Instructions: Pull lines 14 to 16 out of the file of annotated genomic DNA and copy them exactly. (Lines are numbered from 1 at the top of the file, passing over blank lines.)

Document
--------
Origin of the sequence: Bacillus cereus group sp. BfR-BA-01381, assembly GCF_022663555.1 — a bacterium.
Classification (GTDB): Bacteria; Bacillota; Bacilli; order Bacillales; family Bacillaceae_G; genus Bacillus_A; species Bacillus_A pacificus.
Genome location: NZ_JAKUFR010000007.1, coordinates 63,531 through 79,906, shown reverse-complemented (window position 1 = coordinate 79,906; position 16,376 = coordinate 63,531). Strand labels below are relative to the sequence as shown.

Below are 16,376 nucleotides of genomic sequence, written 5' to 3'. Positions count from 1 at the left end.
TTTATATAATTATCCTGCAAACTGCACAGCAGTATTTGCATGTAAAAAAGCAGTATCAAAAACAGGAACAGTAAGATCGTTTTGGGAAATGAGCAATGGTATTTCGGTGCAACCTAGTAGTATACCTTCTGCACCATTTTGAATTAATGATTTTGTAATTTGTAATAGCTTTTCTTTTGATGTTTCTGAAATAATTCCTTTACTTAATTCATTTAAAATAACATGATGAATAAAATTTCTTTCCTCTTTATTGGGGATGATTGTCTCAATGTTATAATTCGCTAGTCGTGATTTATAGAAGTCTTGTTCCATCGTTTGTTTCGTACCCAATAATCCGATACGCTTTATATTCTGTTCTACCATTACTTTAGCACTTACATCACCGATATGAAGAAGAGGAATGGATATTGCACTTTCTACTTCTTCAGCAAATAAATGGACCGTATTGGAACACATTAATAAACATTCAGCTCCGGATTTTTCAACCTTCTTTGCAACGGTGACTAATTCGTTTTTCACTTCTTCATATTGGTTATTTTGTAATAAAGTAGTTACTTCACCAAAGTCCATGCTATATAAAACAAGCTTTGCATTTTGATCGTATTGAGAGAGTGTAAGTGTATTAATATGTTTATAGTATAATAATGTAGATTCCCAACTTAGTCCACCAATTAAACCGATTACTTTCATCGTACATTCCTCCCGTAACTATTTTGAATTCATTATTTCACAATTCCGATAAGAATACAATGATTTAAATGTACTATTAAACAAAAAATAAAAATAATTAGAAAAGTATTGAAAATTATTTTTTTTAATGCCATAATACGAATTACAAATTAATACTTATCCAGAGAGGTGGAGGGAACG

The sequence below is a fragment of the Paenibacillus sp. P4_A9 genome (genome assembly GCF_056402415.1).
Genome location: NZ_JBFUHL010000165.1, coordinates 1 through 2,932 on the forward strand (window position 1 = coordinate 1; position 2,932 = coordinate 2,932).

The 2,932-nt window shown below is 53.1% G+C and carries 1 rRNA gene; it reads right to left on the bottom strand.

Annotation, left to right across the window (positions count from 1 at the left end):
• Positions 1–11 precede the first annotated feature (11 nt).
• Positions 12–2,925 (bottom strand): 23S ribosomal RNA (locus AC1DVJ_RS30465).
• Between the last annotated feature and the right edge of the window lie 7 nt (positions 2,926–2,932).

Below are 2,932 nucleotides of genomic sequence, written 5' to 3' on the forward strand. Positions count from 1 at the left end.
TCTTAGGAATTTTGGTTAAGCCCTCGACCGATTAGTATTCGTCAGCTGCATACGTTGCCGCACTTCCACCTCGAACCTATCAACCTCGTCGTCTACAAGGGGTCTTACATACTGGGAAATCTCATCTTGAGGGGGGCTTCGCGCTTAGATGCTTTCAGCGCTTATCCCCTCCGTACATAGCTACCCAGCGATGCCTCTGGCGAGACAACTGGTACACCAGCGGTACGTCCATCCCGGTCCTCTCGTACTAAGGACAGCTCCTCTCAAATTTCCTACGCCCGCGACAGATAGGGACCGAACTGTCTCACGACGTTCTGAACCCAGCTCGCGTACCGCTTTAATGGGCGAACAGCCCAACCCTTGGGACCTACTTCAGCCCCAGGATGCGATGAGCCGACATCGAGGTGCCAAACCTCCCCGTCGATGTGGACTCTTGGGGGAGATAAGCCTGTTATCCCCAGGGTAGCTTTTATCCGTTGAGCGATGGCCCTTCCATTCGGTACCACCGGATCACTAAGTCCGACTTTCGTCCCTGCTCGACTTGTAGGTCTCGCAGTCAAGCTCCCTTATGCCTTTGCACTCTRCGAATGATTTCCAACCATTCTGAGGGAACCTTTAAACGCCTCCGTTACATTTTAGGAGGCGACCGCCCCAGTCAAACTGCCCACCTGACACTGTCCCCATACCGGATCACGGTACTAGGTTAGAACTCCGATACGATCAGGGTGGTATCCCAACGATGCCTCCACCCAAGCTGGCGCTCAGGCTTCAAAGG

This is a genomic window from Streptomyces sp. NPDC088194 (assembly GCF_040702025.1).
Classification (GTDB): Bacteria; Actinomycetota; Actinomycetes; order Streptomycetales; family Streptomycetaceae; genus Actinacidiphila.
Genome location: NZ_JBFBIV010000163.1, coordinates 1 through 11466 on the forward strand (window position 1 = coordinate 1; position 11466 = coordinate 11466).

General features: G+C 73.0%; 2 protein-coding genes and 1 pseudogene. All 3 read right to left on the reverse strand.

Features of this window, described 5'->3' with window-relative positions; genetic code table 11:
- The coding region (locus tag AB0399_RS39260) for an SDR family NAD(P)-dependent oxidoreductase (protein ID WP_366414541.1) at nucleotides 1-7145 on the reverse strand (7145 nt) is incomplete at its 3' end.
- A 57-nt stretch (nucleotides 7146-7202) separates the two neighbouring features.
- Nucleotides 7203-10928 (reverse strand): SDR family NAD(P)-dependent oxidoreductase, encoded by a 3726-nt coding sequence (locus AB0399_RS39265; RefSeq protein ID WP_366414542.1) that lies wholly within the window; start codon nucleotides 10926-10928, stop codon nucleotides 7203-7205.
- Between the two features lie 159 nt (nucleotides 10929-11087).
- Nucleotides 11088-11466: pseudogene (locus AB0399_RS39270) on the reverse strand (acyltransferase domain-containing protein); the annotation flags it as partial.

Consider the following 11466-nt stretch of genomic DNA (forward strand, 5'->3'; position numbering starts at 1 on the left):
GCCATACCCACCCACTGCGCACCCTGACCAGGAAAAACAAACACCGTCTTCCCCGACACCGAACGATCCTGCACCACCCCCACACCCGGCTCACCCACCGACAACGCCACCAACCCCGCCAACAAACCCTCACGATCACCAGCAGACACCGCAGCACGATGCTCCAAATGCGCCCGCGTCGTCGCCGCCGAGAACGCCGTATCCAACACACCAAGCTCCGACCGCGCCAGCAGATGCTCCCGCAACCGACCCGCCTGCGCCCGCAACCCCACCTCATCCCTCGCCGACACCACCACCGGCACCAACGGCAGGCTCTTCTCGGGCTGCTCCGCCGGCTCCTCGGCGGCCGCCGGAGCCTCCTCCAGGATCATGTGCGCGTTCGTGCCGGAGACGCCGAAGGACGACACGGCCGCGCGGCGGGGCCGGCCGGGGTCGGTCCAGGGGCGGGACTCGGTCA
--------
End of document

TCTTAGGAATTTTGGTTAAGCCCTCGACCGATTAGTATTCGTCAGCTGCATACGTTGCCGCACTTCCACCTCGAACCTATCAACCTCGTCGTCTACAAGGGGTCTTACATACTGGGAAATCTCATCTTGAGGGGGGCTTCGCGCTTAGATGCTTTCAGCGCTTATCCCCTCCGTACATAGCTACCCAGCGATGCCTCTGGCGAGACAACTGGTACACCAGCGGTACGTCCATCCCGGTCCTCTCGTACTAAGGACAGCTCCTCTCAAATTTCCTACGCCCGCGACAGATAGGGACCGAACTGTCTCACGACGTTCTGAACCCAGCTCGCGTACCGCTTTAATGGGCGAACAGCCCAACCCTTGGGACCTACTTCAGCCCCAGGATGCGATGAGCCGACATCGAGGTGCCAAACCTCCCCGTCGATGTGGACTCTTGGGGGAGATAAGCCTGTTATCCCCAGGGTAGCTTTTATCCGTTGAGCGATGGCCCTTCCATTCGGTACCACCGGATCACTAAGTCCGACTTTCGTCCCTGCTCGACTTGTAGGTCTCGCAGTCAAGCTCCCTTATGCCTTTGCACTCTRCGAATGATTTCCAACCATTCTGAGGGAACCTTTAAACGCCTCCGTTACATTTTAGGAGGCGACCGCCCCAGTCAAACTGCCCACCTGACACTGTCCCCATACCGGATCACGGTACTAGGTTAGAACTCCGATACGATCAGGGTGGTATCCCAACGATGCCTCCACCCAAGCTGGCGCTCAGGCTTCAAAGG

This is a genomic window from Streptomyces sp. NPDC088194 (assembly GCF_040702025.1).
Classification (GTDB): Bacteria; Actinomycetota; Actinomycetes; order Streptomycetales; family Streptomycetaceae; genus Actinacidiphila.